Identifying exceptions that can be raised

Andrew Dalke adalke at
Sat Nov 20 08:18:32 CET 2004

Peter Hansen wrote:
> Nope.  That's that nasty ol' Java thinkin'. ;-)
> Basically, given the dynamicism that is Python's hallmark,
> you can't guarantee that any given function won't raise
> an arbitrary exception.

One of my puzzlements about Java 10 years ago or so was
why it decided to go the "must declare every exception" route.

Consider this simple and naive numeric integrator

def integrate(f, start, end, n):
   delta = (end-start)/float(n)
   x = start + delta / 2
   sum = 0.0
   for i in range(n+1):
     sum = sum + f(x)
     x += delta
   return sum / (n+1)

That function cannot define all the exceptions that can be
raised because f itself can raise an arbitrary exception.  Eg,

def f1(x):
   return 1/max(5-x, 0))  # Can raise a divide-by-zero error

integrate(f1, 0, 10, 5)

Java handles that case by saying you don't need to declare
system exceptions.  Then consider

def f2(x):
   fname = os.path.join("/cache/directory", str(x))
   if os.path.exists(fname):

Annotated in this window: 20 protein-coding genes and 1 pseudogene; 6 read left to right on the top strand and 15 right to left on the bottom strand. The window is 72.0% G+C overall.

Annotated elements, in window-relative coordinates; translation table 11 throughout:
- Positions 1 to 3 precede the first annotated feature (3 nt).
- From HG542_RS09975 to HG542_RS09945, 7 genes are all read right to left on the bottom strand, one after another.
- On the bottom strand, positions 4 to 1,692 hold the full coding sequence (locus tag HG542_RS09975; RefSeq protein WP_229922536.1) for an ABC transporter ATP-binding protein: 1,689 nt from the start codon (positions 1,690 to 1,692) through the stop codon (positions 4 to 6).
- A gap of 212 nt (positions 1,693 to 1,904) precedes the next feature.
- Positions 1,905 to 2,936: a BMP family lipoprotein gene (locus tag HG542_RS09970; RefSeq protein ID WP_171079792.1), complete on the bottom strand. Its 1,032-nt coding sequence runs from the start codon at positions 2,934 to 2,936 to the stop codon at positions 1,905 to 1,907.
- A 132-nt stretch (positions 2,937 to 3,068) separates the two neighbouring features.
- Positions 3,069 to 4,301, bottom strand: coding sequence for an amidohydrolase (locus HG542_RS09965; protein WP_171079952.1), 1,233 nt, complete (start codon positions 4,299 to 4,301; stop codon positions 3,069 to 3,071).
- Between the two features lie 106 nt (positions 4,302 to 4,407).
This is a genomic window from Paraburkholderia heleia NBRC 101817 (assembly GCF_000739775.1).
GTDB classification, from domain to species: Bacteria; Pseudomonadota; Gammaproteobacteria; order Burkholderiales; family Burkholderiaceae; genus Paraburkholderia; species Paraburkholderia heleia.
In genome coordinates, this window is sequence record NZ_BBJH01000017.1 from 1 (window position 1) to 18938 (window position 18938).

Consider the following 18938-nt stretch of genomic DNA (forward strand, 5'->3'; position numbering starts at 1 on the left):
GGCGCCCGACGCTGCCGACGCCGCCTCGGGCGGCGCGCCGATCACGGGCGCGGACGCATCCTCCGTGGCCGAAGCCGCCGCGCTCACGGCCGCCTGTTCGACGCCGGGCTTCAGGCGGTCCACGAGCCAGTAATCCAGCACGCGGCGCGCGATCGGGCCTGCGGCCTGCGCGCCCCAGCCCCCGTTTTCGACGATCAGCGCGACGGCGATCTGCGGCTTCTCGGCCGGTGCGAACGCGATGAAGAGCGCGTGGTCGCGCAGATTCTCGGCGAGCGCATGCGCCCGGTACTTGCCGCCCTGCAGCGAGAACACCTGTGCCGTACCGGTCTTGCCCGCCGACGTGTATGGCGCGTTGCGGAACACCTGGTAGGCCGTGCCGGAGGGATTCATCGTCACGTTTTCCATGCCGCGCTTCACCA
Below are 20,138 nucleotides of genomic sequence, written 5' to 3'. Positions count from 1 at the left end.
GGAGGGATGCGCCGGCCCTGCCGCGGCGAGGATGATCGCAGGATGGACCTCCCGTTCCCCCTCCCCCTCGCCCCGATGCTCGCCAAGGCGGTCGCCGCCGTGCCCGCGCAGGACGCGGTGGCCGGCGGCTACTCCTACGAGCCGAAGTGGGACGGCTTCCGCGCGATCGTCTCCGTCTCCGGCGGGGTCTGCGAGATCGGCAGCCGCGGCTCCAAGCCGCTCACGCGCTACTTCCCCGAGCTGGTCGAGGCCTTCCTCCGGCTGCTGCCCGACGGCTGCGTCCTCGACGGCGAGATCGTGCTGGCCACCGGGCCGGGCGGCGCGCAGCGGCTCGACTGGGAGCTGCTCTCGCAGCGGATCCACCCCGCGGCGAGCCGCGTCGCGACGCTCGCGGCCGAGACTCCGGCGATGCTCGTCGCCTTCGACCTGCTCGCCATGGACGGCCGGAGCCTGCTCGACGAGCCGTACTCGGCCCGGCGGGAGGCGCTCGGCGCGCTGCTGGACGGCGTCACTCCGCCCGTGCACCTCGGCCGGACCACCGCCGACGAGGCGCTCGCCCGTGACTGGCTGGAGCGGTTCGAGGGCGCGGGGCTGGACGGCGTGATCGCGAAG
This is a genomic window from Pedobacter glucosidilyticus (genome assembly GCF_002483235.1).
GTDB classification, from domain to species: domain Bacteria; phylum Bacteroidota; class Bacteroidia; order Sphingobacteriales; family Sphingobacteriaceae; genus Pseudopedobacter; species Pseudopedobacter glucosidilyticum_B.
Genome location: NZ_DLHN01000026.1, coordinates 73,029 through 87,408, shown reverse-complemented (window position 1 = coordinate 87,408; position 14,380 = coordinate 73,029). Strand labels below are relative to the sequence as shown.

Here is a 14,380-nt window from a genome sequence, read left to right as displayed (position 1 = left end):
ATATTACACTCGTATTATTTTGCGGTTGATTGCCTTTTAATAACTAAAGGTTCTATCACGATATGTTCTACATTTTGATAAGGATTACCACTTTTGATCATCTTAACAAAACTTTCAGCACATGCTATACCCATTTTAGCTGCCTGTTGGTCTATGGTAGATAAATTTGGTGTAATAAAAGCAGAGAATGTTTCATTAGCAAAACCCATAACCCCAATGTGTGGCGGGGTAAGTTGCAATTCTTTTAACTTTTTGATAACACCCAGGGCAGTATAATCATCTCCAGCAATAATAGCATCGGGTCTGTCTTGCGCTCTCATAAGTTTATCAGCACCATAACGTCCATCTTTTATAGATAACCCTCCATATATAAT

return float(open(fname, "r").read())
   y = _f2(x)
   outfile = open(fname, "w")
   return y

integrate(f2, 0, 10, 10)

If the file is not readable, or the directory not readable,
then this might raise an IOError.

How does the 'integrate' function declare that it can raise
any of the errors that the integrator function 'f' might raise?

Again, IOError might be considered a system-level error
such that it doesn't need declaring.  Then change it to
polling some URL ("http://cache.server/" + str(x)) when the
network is down, or getting it from some SQL database when
the password is incorrect, or anything else that cannot be
determined until actually calling f().

It looks like the only thing to do is convert all such
unhandled exceptions and wrap them in a catch-all generic
exception.  I think I've seen people do that.  But if so,
what's the point of having typed exceptions?


				dalke at

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